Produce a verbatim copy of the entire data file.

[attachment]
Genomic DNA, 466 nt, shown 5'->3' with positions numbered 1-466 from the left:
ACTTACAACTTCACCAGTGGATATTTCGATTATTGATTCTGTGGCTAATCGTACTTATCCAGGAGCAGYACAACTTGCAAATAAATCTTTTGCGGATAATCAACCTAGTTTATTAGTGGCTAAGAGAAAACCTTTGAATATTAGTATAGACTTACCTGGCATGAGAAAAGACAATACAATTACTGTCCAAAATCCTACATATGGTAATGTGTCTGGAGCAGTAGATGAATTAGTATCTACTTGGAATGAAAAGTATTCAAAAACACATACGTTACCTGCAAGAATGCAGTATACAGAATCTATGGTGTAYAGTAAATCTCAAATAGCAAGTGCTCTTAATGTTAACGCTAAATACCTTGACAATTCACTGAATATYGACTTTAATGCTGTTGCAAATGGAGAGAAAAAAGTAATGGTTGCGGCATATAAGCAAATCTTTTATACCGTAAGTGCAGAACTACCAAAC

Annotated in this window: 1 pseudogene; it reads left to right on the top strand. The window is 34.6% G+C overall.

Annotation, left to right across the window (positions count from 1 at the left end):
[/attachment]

Genomic DNA, 466 nt, shown 5'->3' with positions numbered 1-466 from the left:
ACTTACAACTTCACCAGTGGATATTTCGATTATTGATTCTGTGGCTAATCGTACTTATCCAGGAGCAGYACAACTTGCAAATAAATCTTTTGCGGATAATCAACCTAGTTTATTAGTGGCTAAGAGAAAACCTTTGAATATTAGTATAGACTTACCTGGCATGAGAAAAGACAATACAATTACTGTCCAAAATCCTACATATGGTAATGTGTCTGGAGCAGTAGATGAATTAGTATCTACTTGGAATGAAAAGTATTCAAAAACACATACGTTACCTGCAAGAATGCAGTATACAGAATCTATGGTGTAYAGTAAATCTCAAATAGCAAGTGCTCTTAATGTTAACGCTAAATACCTTGACAATTCACTGAATATYGACTTTAATGCTGTTGCAAATGGAGAGAAAAAAGTAATGGTTGCGGCATATAAGCAAATCTTTTATACCGTAAGTGCAGAACTACCAAAC

Annotated in this window: 1 pseudogene; it reads left to right on the top strand. The window is 34.6% G+C overall.

Annotation, left to right across the window (positions count from 1 at the left end):